Capturing someone’s life story in a single moment is what Oslo-based photographer Afshin Ismaeli does for a living.
He’s been traveling to war-torn countries like Syria and Iraq since 2005, risking his life to show the people behind the news headlines.
Like 13-year-old Tomas Abullah Hamo, whom he photographed two years ago in Mosul, capturing the moment the teenager’s life was saved (pictured above).
The Yazidi boy was the only survivor of 23 people kidnapped by ISIS, and he narrowly escaped death after being used as a human shield.
Ismaeli says that if he hadn’t been there with his camera, the rest of the world would never know what Hamo had experienced.
“Being trained, being brainwashed to be a suicide bomber, he was kidnapped when he was eleven,” says the photojournalist who works for the Norwegian newspaper Aftenposten.
Born in 1985 during the Iraq-Iran war, Ismaeli says that he knows what it means to suffer in silence.
Since then, he’s made it his life’s mission to inform others using his camera.
“My childhood was full of conflict and bombing,” he says. “So, I found that I had to do something. I had to show what I have been through and to stop it.”
Through a series called Children of War, in September Ismaeli showcased his work at the Xposure International Photography Festival in the UAE emirate of Sharjah.
In recent decades, iconic examples of images with impact have included the ‘Afghan Girl’ taken by American photographer Steve McCurry in 1984, who met then 12-year-old Sharbat Gula at a refugee camp in Pakistan.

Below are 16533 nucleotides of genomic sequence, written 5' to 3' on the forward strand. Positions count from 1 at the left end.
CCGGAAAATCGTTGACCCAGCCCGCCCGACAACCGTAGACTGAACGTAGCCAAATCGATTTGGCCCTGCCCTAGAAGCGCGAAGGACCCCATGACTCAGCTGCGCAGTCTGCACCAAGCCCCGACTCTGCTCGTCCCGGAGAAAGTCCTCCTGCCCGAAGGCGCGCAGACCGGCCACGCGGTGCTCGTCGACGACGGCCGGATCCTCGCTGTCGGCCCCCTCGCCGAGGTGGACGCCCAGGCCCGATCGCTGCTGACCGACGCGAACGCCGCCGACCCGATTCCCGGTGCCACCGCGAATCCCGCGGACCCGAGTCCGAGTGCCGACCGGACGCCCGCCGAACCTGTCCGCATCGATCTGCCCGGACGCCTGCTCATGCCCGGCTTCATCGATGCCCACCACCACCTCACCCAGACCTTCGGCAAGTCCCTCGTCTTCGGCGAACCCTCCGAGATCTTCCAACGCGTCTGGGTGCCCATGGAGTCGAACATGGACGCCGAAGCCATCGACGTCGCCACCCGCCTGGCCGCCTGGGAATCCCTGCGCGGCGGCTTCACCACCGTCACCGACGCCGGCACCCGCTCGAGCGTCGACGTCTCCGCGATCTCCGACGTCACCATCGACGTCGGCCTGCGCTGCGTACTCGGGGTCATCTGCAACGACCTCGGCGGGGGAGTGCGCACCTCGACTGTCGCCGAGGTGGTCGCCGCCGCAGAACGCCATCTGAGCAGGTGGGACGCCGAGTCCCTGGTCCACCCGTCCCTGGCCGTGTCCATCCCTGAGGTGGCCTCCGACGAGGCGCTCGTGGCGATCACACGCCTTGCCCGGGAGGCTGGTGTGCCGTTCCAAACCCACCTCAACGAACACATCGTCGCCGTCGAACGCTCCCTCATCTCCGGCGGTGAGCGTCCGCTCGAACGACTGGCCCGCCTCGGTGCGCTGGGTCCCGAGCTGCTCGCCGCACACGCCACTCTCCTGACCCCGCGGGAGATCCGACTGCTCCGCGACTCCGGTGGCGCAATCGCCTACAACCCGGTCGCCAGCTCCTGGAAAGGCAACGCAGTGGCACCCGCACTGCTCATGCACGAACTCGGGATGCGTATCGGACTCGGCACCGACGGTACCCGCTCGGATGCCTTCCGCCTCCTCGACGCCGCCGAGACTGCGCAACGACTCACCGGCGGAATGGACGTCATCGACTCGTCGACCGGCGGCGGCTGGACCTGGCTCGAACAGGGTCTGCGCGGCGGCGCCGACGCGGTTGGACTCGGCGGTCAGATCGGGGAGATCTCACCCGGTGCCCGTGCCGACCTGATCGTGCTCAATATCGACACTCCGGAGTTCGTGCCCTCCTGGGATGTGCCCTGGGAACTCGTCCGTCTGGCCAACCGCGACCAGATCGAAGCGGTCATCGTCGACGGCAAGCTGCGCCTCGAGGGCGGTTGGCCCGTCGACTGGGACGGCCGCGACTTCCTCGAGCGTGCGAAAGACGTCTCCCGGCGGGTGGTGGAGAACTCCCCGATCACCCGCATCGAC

Her piercing green eyes penetrated the hearts of people across the world and the impact of her photo inspired National Geographic to create a fund in her name.
Another haunting photograph from the archives is that of thee-year-old Alan Kurdi, whose lifeless body on a Turkish shore made global headlines.
The picture highlighted the plight of Syrian refugees during the European migrant crisis of 2015.
Seeing the world through a different lens
Realizing the power a single picture can have to bring important issues into focus, photography enthusiasts in the UAE are exploring ways to take their hobby to the next level.
“You have to be very passionate about it to make this a business,” says Bjoern Lauen, managing director of the UAE-based production company Awesome Group.
Lauen held a workshop at the Xposure International Photography Festival, teaching amateurs the moral responsibility of photography, plus the realities of the job.
“You’ll have to endure periods of struggle, and hustle,” he says. “And periods where you wouldn’t earn as much money as you probably would wish to.”
Lauen says that it’s not uncommon for some photojournalists to sell pictures for less than a dollar while getting started in the business.
The challenges of the industry haven’t stopped Emirati Rashed Al Mazrouei from considering taking up the art form as a career.
After travelling to Northern India’s Ladakh region earlier this year, he said the simple life of residents there inspired him to consider photography full-time.
“It’s a hobby for me, just a passion right now, and hopefully I can turn this passion into a profession,” says the HR specialist at Abu Dhabi National Oil Company.
“Maybe one day I’ll earn from photography and travel all over the world, meeting different cultures and new people.”
In Mazrouei’s sights is Sub-Saharan Africa, where using his camera, he says he’s looking forward to clicking with more people.
SEEN ON SOCIAL MEDIA: A LOOK AT XPOSURE
Jenilyn from the Philippines saw the world through someone else’s eyes upon a visit to Sharjah’s Xposure photography exhibit.
And time flew by for Midhun from India at the same event and left motivated to pick up a camera.